First Successful Eye Microchip Implant Allows Blind Man To See

First Successful Eye Microchip Implant Allows Blind Man To See
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Two blind men can see again for the first time in more than two decades after an implant of a 3mm ‘bionic eye’ microchip. Doctors believe in time Chris James will be able to recognize faces, once his brain learns to see again.  Chris, from Wiltshire, said: ‘I’ve always had that thought that one day I would be able to see again.’

Surgeons in Oxford, led by Professor Robert MacLaren, fitted the chip at the back of Chris’ eye in a complex eight-hour operation last month. 


Chris was one of two British patients to receive the electronic microchips – and both were regaining ‘useful vision’ just weeks after undergoing surgery.

Robin Millar, 60, from London, is one of the patients who has been fitted with the chip along with 1,500 electrodes, which are implanted below the retina.


The music producer said: ‘Since switching on the device I am able to detect light and distinguish the outlines of certain objects which is an encouraging sign.


‘I have even dreamt in very vivid colour for the first time in 25 years so a part of my brain which had gone to sleep has woken up!

‘I feel this is incredibly promising for future research and I’m happy to be contributing to this legacy.’

Eye experts developing the pioneering new technology said the first group of British patients to receive the electronic microchips were regaining ‘useful vision’ just weeks after undergoing surgery.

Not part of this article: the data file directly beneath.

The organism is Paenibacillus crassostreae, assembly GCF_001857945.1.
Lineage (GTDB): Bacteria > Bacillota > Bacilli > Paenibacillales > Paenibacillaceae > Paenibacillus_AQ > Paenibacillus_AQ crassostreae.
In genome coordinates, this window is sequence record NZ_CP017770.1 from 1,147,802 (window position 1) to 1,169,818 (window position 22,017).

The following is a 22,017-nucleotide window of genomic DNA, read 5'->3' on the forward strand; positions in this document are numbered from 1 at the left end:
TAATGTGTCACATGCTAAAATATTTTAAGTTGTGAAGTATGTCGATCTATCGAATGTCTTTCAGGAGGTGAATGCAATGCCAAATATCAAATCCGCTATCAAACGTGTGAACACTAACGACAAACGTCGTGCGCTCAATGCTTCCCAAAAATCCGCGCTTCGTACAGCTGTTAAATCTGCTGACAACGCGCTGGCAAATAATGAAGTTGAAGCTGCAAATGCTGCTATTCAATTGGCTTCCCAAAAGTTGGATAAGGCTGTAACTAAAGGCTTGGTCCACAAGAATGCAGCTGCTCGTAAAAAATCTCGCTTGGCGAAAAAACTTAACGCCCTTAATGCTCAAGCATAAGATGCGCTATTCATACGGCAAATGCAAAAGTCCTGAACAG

The news will offer fresh hope for people suffering from retinitis pigmentosa (RP) – a genetic eye condition that leads to incurable blindness.


Retina Implant AG, a leading developer of subretinal implants, fitted two RP sufferers with the wireless device in mid-April as part of its UK trial.


The patients were able to detect light immediately after the microchip was activated, while further testing revealed there were also able to locate white objects on a dark background, Retina Implant said.

Retina Implant AG, a leading developer of subretinal implants, fitted two RP sufferers with the wireless device in mid-April as part of its UK trial.

The patients were able to detect light immediately after the microchip was activated, while further testing revealed there were also able to locate white objects on a dark background, Retina Implant said.

Ten more British sufferers will be fitted with the devices as part of the British trial, which is being led by Tim Jackson, a consultant retinal surgeon at King’s College Hospital and Robert MacLaren, a professor of Ophthalmology at the University of Oxford and a consultant retinal surgeon at the Oxford Eye Hospital.

They said: ‘We are excited to be involved in this pioneering subretinal implant technology and to announce the first patients implanted in the UK were successful.

‘The visual results of these patients exceeded our expectations. This technology represents a genuinely exciting development and is an import step forward in our attempts to offer people with RP a better quality of life.’

The patients will undergo further testing as they adjust to the 3mm by 3mm device in the coming months.

The subretinal implant technology has been in clinical trials for more than six years with testing also taking place in Germany. Developers are planning to seek commercial approval following the latest phase of testing.

David Head, head of charity RP Fighting Blindness, said: ‘The completion of the first two implants in the UK is very significant and brings hope to people who have lost their sight as a result of RP.’

RP is an inherited condition which gets worse over time and affects one in every 3,000-4,000 people in Europe.

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